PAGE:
Pug

Well-Known Member
I'd say 3:1 is too strong for just about any background but you don't say what you were going onto. you say you splashed some water on, did you keep splashing it on till it stopped sucking in?
 

bubbles65

Well-Known Member
Sounds like you're going onto old brickwork here spark - so a good soaking with a hose would be best, although not always practical. As for the spec - get a written copy from the specifier, or as church says, you will get the blame when it fails:-0
 

kevmc

New Member
normal speck is 3 to 1 for dampcourse work but never heard of eml speck before .you would normally rake out the joints to form a key
the eml will rust andd stainless would put far to much cost on the job as for the rendering drying out to quick .? seems like it didnt need a damp course in the 1st place if it is that dry .-
 

spark2010

New Member
25mm may be too thick for one coat, but still thats two coats of 12.5 mm. shouldnt be drying that quick. either its on too thin or the background hasn't been treated properly.


I did soak the wall, constantly dipping into the bucket of water and drenching the wall, but i dont think i kept splashing it until the water hung around...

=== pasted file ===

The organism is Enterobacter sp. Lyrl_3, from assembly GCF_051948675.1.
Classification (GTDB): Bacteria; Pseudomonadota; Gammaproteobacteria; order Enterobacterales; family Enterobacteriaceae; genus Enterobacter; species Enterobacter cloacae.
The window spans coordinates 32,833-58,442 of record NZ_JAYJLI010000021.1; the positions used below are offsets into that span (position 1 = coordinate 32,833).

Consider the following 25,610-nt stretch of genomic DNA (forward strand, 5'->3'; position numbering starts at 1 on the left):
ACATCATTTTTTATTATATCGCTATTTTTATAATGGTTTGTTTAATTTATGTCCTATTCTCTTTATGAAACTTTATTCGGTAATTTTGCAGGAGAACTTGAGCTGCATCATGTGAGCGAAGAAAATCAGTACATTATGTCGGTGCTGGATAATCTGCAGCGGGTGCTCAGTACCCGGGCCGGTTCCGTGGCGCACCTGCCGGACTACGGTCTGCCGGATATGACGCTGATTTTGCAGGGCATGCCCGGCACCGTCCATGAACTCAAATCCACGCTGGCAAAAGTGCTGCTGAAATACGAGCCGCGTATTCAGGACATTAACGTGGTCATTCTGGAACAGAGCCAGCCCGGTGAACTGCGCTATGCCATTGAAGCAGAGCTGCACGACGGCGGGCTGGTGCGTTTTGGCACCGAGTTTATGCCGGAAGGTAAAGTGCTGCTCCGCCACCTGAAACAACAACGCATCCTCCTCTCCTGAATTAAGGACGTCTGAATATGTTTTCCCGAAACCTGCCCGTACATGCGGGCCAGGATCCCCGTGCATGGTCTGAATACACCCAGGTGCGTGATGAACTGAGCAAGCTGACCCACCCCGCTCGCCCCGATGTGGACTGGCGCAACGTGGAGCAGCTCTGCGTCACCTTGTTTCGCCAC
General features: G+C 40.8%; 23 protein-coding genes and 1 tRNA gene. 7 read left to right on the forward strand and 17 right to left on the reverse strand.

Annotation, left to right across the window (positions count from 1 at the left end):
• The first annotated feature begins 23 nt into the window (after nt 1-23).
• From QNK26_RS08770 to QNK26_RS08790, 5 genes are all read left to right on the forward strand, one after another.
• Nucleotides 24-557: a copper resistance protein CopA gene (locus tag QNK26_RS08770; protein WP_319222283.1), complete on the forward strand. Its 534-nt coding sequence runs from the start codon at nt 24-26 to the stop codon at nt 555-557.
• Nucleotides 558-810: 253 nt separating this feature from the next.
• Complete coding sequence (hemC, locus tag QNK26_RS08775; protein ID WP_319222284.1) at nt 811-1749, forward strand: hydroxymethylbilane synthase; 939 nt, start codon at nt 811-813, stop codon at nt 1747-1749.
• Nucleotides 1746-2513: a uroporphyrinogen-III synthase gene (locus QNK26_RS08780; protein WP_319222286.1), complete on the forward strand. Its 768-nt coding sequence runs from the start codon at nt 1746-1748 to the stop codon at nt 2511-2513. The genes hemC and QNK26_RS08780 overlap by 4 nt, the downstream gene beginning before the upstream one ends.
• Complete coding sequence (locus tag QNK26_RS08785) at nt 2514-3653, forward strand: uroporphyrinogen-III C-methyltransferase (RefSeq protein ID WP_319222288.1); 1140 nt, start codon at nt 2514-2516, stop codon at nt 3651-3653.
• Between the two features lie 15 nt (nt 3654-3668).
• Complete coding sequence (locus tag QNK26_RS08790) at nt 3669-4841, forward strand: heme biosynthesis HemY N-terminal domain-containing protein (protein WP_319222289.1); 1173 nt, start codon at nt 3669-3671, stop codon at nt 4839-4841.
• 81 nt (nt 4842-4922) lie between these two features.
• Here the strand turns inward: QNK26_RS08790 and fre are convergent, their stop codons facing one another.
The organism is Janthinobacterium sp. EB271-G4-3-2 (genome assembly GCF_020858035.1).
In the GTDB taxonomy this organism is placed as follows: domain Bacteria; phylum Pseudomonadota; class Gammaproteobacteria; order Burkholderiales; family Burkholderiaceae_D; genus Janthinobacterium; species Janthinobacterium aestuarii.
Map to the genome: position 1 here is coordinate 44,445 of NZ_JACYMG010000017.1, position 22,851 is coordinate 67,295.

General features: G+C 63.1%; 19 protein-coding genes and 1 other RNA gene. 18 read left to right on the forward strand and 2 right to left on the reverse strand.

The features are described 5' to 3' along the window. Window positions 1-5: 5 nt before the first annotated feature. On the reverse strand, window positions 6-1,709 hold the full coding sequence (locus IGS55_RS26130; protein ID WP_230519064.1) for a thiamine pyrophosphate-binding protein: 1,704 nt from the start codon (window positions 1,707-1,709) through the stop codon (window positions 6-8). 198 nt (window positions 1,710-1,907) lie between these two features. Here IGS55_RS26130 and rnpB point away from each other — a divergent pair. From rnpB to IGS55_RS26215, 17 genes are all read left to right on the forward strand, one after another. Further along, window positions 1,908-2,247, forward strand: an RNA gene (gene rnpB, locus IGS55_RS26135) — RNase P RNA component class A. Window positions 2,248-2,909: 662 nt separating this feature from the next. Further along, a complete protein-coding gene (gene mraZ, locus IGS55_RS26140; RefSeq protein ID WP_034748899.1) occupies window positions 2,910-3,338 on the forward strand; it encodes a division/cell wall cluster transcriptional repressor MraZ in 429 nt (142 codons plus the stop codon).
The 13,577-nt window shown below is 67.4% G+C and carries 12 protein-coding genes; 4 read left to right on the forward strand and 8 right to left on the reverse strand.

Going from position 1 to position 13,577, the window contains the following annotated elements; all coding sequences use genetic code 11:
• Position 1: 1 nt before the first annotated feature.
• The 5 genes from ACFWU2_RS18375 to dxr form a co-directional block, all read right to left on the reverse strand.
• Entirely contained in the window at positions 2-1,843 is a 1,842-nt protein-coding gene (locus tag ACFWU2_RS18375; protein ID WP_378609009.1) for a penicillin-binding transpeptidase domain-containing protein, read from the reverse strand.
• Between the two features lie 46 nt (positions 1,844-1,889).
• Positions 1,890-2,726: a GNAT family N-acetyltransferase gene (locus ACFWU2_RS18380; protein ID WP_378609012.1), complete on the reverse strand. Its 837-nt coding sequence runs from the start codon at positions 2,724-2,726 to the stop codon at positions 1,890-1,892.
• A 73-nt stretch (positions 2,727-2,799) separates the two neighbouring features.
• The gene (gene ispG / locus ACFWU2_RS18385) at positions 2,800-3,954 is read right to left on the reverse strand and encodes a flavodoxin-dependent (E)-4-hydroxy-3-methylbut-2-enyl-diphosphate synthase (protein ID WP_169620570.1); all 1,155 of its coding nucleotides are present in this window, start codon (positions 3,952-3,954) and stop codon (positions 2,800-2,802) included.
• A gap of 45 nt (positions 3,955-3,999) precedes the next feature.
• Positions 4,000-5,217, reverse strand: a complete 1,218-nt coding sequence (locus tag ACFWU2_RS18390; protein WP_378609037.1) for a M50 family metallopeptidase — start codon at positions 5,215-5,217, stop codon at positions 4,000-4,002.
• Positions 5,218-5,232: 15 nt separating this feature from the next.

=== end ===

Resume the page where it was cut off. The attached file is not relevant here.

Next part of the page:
so yes, i probably didnt treat the wall properly..
 

spark2010

New Member
an sbr slurry would of helped mate an why use eml on a damp course unless its stainless askin for allsorts of trouble

SBR for internal rendering? I never thought of it, we didnt have any there but i should have thought about it the day before...

yes, i did question the use of EML?

I thought EML was only for ...
+ on top of wood
+ backgrounds using over 25mm of backing plaster/render
+ Subsidence (crack repair)
 

spark2010

New Member
Well firstly the guarantee is not worth the paper its written on, cannot see the point of the EML and either there was a problem with the cement or its a suction problem. Who told you the spec and why arent they doing it?

Looking at these replies could have been a suction problem, which is my fault for not treating it right. By the way It was very very old looking bricks behind the EML
 

spark2010

New Member
I'd say 3:1 is too strong for just about any background but you don't say what you were going onto. you say you splashed some water on, did you keep splashing it on till it stopped sucking in?

very old bricks behind the EML

And yes i dont think I kept splashing until the water stopped soaking, but i did drench it
 

spark2010

New Member
Sounds like you're going onto old brickwork here spark - so a good soaking with a hose would be best, although not always practical. As for the spec - get a written copy from the specifier, or as church says, you will get the blame when it fails:-0